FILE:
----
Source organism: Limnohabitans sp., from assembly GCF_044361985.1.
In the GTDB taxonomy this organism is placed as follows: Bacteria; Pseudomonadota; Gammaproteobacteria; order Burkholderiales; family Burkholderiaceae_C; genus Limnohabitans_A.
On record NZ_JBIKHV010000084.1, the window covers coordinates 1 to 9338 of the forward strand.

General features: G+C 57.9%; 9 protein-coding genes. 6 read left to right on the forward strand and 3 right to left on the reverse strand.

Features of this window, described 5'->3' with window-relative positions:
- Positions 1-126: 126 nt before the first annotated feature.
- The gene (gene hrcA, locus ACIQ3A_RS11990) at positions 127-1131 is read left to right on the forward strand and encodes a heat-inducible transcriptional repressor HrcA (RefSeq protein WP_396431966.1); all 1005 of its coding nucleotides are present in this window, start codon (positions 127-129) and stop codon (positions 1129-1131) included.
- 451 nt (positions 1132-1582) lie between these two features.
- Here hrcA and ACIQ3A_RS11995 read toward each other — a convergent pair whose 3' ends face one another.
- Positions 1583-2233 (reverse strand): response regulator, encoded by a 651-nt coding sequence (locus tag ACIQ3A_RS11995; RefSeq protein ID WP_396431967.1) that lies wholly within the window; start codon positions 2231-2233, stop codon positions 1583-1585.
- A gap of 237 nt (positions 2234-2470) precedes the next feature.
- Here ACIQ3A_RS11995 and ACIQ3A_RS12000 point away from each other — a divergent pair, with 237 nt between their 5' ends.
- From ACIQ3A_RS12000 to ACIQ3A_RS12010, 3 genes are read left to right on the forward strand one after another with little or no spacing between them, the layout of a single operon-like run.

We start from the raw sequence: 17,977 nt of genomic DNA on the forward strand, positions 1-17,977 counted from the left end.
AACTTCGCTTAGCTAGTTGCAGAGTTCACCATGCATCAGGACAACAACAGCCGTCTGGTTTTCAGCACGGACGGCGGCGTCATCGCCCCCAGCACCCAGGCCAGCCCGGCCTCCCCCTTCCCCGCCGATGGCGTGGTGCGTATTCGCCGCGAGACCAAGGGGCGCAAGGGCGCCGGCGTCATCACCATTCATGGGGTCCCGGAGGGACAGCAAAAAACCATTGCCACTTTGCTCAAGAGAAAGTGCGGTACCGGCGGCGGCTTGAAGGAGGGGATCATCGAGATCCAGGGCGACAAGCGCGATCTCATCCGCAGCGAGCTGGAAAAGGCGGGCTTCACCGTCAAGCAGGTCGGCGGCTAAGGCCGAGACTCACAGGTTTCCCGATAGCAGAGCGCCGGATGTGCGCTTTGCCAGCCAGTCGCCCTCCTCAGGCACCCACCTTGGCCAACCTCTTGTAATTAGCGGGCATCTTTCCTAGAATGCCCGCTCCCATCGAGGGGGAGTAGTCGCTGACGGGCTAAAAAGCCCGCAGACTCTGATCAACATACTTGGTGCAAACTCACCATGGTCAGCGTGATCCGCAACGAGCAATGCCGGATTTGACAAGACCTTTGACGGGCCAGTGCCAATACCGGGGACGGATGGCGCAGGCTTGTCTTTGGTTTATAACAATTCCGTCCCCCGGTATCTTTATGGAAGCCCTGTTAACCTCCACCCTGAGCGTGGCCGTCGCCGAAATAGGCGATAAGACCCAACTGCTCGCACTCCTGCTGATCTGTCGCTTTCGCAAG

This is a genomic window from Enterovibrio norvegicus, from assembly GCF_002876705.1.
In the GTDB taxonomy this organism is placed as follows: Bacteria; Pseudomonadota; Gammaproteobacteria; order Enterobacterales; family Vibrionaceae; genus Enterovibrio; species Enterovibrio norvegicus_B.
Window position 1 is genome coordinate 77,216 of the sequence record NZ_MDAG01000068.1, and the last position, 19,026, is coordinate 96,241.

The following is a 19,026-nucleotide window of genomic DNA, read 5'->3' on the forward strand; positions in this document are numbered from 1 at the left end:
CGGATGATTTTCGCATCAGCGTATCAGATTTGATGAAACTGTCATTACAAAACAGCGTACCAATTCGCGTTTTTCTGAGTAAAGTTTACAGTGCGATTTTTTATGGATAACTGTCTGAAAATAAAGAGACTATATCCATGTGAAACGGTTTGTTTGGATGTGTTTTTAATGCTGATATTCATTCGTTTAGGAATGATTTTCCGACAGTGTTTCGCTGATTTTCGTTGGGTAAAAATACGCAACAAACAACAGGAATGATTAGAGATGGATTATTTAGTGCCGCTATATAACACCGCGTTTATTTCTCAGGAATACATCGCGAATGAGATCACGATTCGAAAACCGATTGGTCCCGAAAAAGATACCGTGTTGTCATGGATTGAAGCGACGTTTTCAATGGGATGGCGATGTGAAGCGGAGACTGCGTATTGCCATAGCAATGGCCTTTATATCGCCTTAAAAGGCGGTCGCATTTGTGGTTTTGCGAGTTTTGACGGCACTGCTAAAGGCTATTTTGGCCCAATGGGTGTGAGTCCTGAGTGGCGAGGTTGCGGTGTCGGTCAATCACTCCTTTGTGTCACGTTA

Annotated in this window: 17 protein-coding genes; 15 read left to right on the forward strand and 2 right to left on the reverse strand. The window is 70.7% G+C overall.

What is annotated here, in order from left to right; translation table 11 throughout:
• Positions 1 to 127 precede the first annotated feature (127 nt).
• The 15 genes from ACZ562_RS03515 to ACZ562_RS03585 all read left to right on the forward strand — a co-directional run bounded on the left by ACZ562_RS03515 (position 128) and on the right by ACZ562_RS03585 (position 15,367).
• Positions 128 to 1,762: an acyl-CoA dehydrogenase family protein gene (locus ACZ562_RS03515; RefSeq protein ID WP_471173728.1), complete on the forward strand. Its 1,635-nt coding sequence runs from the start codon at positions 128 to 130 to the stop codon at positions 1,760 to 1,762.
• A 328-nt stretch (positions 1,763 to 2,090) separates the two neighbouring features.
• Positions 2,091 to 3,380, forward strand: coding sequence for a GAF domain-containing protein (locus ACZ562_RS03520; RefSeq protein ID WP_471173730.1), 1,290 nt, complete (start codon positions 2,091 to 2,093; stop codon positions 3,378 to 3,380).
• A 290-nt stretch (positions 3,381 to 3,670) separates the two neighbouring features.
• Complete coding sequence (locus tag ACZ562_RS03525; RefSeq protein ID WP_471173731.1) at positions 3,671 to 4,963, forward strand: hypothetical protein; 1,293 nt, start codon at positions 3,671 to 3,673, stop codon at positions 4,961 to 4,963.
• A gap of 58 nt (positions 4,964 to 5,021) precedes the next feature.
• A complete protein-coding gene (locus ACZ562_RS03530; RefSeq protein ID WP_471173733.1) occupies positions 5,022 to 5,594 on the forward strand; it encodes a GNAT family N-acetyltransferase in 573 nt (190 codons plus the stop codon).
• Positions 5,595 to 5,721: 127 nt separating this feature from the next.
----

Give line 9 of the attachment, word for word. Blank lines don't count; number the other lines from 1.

- Here hrcA and ACIQ3A_RS11995 read toward each other — a convergent pair whose 3' ends face one another.